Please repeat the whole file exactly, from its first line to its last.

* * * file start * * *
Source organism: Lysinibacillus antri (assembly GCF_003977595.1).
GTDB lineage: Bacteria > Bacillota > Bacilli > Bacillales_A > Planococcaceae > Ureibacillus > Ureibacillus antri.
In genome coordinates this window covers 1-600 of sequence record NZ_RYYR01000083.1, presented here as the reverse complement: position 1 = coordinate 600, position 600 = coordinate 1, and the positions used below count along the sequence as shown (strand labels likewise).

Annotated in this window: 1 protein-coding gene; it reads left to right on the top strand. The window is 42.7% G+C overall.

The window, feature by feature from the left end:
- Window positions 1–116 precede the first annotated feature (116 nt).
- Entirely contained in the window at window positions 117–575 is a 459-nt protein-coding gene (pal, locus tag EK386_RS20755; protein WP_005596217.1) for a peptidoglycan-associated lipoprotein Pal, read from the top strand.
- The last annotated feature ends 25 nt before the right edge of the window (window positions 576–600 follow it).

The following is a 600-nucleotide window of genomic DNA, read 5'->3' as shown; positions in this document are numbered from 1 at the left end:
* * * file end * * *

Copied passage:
Source organism: Lysinibacillus antri (assembly GCF_003977595.1).
GTDB lineage: Bacteria > Bacillota > Bacilli > Bacillales_A > Planococcaceae > Ureibacillus > Ureibacillus antri.
In genome coordinates this window covers 1-600 of sequence record NZ_RYYR01000083.1, presented here as the reverse complement: position 1 = coordinate 600, position 600 = coordinate 1, and the positions used below count along the sequence as shown (strand labels likewise).

Annotated in this window: 1 protein-coding gene; it reads left to right on the top strand. The window is 42.7% G+C overall.

The window, feature by feature from the left end:
- Window positions 1–116 precede the first annotated feature (116 nt).
- Entirely contained in the window at window positions 117–575 is a 459-nt protein-coding gene (pal, locus tag EK386_RS20755; protein WP_005596217.1) for a peptidoglycan-associated lipoprotein Pal, read from the top strand.
- The last annotated feature ends 25 nt before the right edge of the window (window positions 576–600 follow it).

The following is a 600-nucleotide window of genomic DNA, read 5'->3' as shown; positions in this document are numbered from 1 at the left end: